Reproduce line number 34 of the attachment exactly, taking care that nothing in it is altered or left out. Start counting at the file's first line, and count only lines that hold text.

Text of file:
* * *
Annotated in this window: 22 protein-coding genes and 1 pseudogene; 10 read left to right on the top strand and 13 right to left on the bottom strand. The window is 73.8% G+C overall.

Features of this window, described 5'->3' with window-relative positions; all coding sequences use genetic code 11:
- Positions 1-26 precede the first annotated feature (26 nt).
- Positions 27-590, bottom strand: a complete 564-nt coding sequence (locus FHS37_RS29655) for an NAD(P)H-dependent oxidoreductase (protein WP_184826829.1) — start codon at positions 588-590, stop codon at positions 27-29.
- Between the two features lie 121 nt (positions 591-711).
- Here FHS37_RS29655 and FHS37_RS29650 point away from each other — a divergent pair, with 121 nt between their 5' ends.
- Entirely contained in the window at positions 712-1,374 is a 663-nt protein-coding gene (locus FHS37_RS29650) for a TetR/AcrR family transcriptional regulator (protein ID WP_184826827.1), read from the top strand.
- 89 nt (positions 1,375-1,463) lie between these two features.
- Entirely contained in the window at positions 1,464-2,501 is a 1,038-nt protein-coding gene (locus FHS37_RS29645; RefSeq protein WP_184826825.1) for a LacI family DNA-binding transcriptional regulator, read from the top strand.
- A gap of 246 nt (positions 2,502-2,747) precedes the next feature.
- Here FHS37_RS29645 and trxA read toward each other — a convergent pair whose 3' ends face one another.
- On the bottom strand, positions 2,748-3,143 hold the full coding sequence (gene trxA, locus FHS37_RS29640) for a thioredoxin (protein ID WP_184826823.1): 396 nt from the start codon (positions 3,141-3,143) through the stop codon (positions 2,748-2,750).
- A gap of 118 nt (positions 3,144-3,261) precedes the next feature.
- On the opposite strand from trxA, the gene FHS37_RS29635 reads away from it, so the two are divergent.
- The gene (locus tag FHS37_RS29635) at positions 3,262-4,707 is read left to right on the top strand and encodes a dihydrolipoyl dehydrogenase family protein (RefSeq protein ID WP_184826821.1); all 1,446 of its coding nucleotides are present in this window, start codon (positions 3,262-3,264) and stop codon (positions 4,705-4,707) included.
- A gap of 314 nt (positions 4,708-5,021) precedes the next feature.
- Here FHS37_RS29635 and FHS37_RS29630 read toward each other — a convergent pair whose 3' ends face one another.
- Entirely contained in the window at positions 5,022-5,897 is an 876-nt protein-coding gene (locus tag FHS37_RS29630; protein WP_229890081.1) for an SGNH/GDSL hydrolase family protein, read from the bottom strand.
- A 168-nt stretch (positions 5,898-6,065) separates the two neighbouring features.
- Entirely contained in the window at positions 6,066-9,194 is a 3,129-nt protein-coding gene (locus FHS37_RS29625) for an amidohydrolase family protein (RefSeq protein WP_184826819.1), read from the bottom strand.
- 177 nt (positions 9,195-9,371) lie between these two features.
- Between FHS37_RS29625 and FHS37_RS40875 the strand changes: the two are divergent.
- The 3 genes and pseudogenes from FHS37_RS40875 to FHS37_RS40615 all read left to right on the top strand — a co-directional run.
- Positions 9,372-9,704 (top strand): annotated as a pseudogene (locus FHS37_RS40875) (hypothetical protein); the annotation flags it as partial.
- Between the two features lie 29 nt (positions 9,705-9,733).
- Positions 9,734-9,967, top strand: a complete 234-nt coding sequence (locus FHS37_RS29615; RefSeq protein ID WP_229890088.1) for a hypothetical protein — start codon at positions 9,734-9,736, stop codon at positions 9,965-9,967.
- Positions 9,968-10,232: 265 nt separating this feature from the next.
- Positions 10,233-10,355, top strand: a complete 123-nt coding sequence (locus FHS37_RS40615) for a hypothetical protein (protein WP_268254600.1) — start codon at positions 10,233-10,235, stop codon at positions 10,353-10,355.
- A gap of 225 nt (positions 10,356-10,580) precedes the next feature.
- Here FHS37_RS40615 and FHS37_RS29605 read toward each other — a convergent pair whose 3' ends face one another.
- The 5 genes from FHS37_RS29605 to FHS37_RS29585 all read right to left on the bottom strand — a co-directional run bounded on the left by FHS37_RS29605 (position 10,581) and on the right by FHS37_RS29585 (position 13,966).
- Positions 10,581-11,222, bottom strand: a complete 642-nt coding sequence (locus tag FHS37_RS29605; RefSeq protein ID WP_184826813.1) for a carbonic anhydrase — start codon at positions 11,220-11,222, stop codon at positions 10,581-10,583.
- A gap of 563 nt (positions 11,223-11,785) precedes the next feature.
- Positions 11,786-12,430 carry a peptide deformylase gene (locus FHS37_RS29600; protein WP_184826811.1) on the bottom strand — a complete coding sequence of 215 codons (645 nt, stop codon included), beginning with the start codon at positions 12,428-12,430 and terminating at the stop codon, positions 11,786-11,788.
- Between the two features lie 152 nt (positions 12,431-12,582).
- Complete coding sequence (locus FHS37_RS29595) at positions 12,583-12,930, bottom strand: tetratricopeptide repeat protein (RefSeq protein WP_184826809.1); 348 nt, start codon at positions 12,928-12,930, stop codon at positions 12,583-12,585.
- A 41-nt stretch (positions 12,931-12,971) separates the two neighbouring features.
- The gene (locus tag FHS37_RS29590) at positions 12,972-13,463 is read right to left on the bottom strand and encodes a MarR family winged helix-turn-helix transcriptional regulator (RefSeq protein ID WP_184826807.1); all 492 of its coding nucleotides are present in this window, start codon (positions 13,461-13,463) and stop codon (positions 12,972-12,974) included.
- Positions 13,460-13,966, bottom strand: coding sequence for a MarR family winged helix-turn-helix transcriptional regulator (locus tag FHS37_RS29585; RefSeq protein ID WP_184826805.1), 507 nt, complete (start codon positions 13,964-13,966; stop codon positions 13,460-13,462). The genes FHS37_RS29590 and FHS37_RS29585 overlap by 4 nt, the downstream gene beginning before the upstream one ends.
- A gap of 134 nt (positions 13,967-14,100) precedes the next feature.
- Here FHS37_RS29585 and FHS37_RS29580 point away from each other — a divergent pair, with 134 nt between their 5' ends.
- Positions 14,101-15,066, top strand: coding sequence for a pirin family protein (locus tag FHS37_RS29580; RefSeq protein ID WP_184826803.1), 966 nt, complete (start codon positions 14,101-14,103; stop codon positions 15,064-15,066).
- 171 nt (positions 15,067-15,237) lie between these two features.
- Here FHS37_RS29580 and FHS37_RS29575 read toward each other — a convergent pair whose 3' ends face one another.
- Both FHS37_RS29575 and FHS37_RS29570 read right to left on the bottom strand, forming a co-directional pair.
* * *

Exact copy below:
- Positions 11,786-12,430 carry a peptide deformylase gene (locus FHS37_RS29600; protein WP_184826811.1) on the bottom strand — a complete coding sequence of 215 codons (645 nt, stop codon included), beginning with the start codon at positions 12,428-12,430 and terminating at the stop codon, positions 11,786-11,788.